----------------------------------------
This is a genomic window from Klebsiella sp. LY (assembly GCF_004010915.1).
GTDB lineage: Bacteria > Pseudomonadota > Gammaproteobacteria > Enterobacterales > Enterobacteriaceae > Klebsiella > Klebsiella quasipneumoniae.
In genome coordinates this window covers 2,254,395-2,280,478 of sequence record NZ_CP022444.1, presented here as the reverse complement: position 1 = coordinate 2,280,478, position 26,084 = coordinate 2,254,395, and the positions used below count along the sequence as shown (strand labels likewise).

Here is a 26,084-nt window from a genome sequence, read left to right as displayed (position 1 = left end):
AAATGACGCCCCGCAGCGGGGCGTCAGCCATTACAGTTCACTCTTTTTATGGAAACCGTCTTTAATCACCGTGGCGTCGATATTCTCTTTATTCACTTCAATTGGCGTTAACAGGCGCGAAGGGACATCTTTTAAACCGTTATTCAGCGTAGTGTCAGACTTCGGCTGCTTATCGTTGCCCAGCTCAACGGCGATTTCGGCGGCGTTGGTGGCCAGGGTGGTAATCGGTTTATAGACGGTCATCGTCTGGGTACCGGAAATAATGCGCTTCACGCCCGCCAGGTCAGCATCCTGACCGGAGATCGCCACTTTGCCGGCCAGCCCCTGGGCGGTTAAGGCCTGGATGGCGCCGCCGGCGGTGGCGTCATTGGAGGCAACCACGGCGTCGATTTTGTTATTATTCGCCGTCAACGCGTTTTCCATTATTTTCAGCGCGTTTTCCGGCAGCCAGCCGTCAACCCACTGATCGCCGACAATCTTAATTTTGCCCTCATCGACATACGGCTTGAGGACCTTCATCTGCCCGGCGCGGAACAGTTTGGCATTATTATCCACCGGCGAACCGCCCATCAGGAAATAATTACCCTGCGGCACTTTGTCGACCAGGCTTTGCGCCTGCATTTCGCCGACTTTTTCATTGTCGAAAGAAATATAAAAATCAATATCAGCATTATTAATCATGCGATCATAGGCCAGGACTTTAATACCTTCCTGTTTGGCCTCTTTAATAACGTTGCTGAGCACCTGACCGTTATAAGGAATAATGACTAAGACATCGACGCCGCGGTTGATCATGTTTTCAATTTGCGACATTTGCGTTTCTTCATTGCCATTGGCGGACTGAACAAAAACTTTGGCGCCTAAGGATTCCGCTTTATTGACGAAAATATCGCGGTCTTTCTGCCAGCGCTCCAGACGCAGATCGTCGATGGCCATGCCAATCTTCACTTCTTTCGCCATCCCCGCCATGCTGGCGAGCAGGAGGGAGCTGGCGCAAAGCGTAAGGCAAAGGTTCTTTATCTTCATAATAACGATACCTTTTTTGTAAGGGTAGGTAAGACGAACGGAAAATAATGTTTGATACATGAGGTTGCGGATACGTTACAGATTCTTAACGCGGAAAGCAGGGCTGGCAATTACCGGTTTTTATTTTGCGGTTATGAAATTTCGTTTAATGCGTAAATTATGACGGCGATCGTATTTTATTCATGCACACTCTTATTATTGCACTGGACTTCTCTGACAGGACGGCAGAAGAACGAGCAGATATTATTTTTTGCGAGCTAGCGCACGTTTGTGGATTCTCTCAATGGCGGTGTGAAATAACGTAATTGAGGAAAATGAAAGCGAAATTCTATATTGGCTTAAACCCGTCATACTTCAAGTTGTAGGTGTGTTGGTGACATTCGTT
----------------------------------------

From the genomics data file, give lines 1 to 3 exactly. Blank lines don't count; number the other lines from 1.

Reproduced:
This is a genomic window from Klebsiella sp. LY (assembly GCF_004010915.1).
GTDB lineage: Bacteria > Pseudomonadota > Gammaproteobacteria > Enterobacterales > Enterobacteriaceae > Klebsiella > Klebsiella quasipneumoniae.
In genome coordinates this window covers 2,254,395-2,280,478 of sequence record NZ_CP022444.1, presented here as the reverse complement: position 1 = coordinate 2,280,478, position 26,084 = coordinate 2,254,395, and the positions used below count along the sequence as shown (strand labels likewise).